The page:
Meanwhile, emissions of ammonia increased across Europe and Central Asia during 2010-2017, with the biggest increase recorded in South Eastern Europe. Once emitted, almost entirely from farming, much of the ammonia forms into PM2.5 and can cause respiratory diseases. The rise in emissions occurred despite 75 percent of countries promoting sustainable agricultural practices, according to the paper.
– We are not yet breathing air fit for human health, and are still counting the cost of lives lost and economic damage due to air pollution. Yet this report shows how big improvements can be made. As we build back greener from COVID-19 the COP26 climate talks offer a major chance to seize these solutions, which are often at low cost, said Bruno Pozzi, Europe Director for the UN Environment Programme.
– It is problematic that countries outside the EU are lagging behind, not least from an environmental justice perspective. In addition, these countries are lagging also in their efforts to reduce emissions, even if the air quality monitoring has improved, says Stefan Åström, co-author of the report and senior researcher at IVL Swedish Environmental Research Institute.
Extreme hotspots remain
The air pollution challenge is seen to be growing in the Western Balkans, where more than 60 percent of people use solid fuels such as coal and firewood to heat their homes. As a result, during winter, cities such as Belgrade, Sarajevo, Skopje, and Sofia are among the worst polluted in the world. On average, city dwellers in the region lose up to 13–16 months of life to air pollution.
Nevertheless, solutions are being sought at local and national level. The Canton of Sarajevo in Bosnia and Herzegovina has put in place a decarbonization strategy for 2021-2030 that envisages phasing out the use of coal in homes, businesses and government buildings, for example.
Several Central Asian cities are also frequently ranked among the most polluted in the world during winter, due to the burning of coal and low-quality fuel. Yet public awareness on the problem is seen to be improving in some cities. In Almaty, for example, a citizen-led network set up air quality monitors around the city, with data being made available in real time via an app. Air quality data is also displayed on LED screens across the city.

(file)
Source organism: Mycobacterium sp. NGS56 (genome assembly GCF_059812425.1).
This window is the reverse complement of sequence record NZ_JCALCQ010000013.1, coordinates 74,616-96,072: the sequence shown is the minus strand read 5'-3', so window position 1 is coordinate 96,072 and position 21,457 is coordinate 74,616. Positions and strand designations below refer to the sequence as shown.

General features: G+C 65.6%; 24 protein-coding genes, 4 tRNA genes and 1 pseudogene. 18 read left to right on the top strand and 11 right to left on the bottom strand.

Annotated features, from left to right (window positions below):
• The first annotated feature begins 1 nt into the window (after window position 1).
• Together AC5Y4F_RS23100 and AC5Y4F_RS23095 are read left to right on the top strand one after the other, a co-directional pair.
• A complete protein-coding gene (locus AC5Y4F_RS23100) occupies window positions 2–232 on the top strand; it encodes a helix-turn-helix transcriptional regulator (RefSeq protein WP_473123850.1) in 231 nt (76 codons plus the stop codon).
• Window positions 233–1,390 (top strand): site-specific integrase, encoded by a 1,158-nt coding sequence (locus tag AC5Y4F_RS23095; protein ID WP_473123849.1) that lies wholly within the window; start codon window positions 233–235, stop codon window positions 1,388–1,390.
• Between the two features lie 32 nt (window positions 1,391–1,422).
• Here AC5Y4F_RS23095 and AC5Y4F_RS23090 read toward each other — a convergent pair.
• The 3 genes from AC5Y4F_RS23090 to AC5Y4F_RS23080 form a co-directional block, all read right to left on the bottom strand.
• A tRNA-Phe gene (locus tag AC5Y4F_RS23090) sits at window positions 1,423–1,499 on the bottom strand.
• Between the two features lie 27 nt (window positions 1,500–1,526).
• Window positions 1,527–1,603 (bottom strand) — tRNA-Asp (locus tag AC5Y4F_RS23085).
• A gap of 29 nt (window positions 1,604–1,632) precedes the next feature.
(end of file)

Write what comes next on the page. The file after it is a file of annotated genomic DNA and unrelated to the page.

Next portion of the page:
Poorer citizens still breathe dirtier air
Poor air quality continues to correlate with low Gross Domestic Product (GDP). For example, the GDP per capita of both Bosnia and Herzegovina and North Macedonia is less than half of the European median level, while both countries record 150 percent of the median annual average in PM2.5 emissions.
Despite this, in Eastern Europe, air quality assessment infrastructure is now almost on par with those in Central and Western Europe. Progress is also found to have been made on this in Central Asia.
According to the authors, the damage resulting from air pollution is generally much more costly than the actions to control it. ‘Low-hanging fruits’ exist where large gains can be made at low cost, the paper underlines. For example, improvements in residential heating can reduce emissions and cut bills. Yet 70 percent of countries responding to the survey have national programmes promoting clean energy for cooking and heating — the same figure as in 2016. The introduction of more bans on open waste burning could also be sped up. Meanwhile, the report stresses that all countries must reduce ammonia emissions on farms, which can be done through closed-roof manure storage and methane capture for energy use.
The report is launched in the run-up to the International Day of Clean Air for blue skies, which takes place on 7 September and aims to raise awareness on the importance of clean air for health, economy and the environment, as well as to bring about and promote solutions. The study feeds into a global report on air quality to be published by UNEP to mark the day.